Turtles as Monitors of Chemical Contaminants in the Environment

  • Linda Meyers-Schöne
  • Barbara T. Walton
Part of the Reviews of Environmental Contamination and Toxicology book series (RECT, volume 135)


Biota have been used increasingly in recent years to evaluate the presence of hazardous chemicals in the environment and to determine the impact of toxicants on ecosystems (e.g., Suter and Loar 1992; Hoffman et al. 1990; Clark et al. 1988; Talmage and Walton 1991; and Albers et al. 1986). Because turtles are relatively long-lived, widely distributed geographically, and found in a variety of habitats, they may be useful indicators of chemical contamination in monitoring programs. Species selection is an important consideration for a successful biological monitoring study (National Research Council 1986), and turtles offer a number of advantages as indicators of the availability of chemical and radioactive contaminants in aquatic and terrestrial ecosystems (Meyers-Schöne et al. 1993). However, not all turtle species can be expected to be equally good choices for monitoring programs because species-specific characteristics, such as differences in food habits, habitat use, home range, age, and sex, are likely to affect the exposure of individual animals at a chemically contaminated site.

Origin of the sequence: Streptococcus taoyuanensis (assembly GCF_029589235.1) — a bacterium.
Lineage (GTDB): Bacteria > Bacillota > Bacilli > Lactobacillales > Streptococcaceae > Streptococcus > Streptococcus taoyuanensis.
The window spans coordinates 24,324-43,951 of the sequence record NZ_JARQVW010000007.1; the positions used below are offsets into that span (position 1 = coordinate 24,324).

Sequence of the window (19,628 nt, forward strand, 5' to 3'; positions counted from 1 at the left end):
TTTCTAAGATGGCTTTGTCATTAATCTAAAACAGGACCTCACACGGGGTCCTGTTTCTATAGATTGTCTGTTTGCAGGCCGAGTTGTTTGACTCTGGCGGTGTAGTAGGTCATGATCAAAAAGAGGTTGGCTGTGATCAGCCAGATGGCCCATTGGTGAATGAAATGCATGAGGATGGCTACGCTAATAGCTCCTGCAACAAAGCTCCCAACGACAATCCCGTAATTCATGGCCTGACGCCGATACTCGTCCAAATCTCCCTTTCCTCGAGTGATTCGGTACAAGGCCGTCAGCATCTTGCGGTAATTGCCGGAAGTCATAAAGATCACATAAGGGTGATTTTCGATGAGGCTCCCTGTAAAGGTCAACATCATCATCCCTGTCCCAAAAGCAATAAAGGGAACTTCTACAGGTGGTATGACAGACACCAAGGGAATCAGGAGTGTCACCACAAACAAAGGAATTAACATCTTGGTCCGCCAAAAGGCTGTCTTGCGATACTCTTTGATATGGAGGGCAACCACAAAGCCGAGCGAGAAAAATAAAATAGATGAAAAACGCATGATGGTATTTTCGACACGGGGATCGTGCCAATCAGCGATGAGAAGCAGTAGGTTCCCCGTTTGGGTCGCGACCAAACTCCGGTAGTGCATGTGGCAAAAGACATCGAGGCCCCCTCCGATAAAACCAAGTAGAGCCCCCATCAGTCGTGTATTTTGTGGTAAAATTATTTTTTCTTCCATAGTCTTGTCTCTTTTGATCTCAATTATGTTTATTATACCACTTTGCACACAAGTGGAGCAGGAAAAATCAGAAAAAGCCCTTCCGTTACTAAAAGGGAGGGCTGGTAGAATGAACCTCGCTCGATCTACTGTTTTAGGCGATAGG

Reference Wetland Freshwater Turtle Painted Turtle Desert Tortoise National Seashore 
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Copyright information

© Springer-Verlag New York Inc. 1994

Authors and Affiliations

  • Linda Meyers-Schöne
    • 1
  • Barbara T. Walton
    • 2
  1. 1.International Technology CorporationAlbuquerqueUSA
  2. 2.Environmental Sciences DivisionOak Ridge National LaboratoryOak RidgeUSA

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